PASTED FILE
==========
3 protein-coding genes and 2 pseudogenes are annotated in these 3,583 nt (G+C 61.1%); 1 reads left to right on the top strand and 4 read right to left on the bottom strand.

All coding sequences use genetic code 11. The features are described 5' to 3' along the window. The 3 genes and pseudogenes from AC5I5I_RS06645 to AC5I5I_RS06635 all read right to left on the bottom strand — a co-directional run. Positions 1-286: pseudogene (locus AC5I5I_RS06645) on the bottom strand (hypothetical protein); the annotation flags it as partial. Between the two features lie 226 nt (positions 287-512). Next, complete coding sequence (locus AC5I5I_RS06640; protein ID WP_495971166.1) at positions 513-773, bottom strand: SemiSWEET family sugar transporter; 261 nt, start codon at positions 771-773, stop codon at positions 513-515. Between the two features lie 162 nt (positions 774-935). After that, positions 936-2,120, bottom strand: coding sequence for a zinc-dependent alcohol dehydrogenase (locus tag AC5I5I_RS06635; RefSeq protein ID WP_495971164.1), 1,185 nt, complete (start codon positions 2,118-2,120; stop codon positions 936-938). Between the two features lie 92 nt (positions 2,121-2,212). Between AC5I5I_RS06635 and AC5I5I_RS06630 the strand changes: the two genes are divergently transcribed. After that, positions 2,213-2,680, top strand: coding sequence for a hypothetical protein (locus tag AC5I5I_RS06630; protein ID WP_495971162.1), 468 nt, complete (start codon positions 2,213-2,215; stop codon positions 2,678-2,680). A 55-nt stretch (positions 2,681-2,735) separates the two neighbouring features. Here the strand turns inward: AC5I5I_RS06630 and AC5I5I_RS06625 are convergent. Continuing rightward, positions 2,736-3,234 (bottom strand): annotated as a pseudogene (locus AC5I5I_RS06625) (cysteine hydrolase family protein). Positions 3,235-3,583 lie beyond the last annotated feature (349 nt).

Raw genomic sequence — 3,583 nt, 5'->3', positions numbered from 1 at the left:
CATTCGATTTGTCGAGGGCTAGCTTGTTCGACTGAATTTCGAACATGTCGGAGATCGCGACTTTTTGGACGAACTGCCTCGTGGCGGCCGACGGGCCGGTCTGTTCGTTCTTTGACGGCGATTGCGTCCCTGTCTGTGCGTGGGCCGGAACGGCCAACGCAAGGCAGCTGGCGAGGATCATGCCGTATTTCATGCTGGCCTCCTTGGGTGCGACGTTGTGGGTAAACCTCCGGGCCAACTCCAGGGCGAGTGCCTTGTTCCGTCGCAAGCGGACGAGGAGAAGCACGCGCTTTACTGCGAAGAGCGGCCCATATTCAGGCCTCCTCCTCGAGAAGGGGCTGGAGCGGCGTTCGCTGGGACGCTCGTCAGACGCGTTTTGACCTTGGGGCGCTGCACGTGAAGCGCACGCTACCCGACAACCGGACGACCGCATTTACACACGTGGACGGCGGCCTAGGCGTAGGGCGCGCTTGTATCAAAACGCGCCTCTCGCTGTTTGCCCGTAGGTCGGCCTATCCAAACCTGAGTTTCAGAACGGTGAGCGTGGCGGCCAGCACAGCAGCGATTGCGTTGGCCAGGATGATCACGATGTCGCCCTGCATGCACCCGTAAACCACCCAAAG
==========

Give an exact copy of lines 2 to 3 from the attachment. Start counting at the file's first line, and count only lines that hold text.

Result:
All coding sequences use genetic code 11. The features are described 5' to 3' along the window. The 3 genes and pseudogenes from AC5I5I_RS06645 to AC5I5I_RS06635 all read right to left on the bottom strand — a co-directional run. Positions 1-286: pseudogene (locus AC5I5I_RS06645) on the bottom strand (hypothetical protein); the annotation flags it as partial. Between the two features lie 226 nt (positions 287-512). Next, complete coding sequence (locus AC5I5I_RS06640; protein ID WP_495971166.1) at positions 513-773, bottom strand: SemiSWEET family sugar transporter; 261 nt, start codon at positions 771-773, stop codon at positions 513-515. Between the two features lie 162 nt (positions 774-935). After that, positions 936-2,120, bottom strand: coding sequence for a zinc-dependent alcohol dehydrogenase (locus tag AC5I5I_RS06635; RefSeq protein ID WP_495971164.1), 1,185 nt, complete (start codon positions 2,118-2,120; stop codon positions 936-938). Between the two features lie 92 nt (positions 2,121-2,212). Between AC5I5I_RS06635 and AC5I5I_RS06630 the strand changes: the two genes are divergently transcribed. After that, positions 2,213-2,680, top strand: coding sequence for a hypothetical protein (locus tag AC5I5I_RS06630; protein ID WP_495971162.1), 468 nt, complete (start codon positions 2,213-2,215; stop codon positions 2,678-2,680). A 55-nt stretch (positions 2,681-2,735) separates the two neighbouring features. Here the strand turns inward: AC5I5I_RS06630 and AC5I5I_RS06625 are convergent. Continuing rightward, positions 2,736-3,234 (bottom strand): annotated as a pseudogene (locus AC5I5I_RS06625) (cysteine hydrolase family protein). Positions 3,235-3,583 lie beyond the last annotated feature (349 nt).

Raw genomic sequence — 3,583 nt, 5'->3', positions numbered from 1 at the left: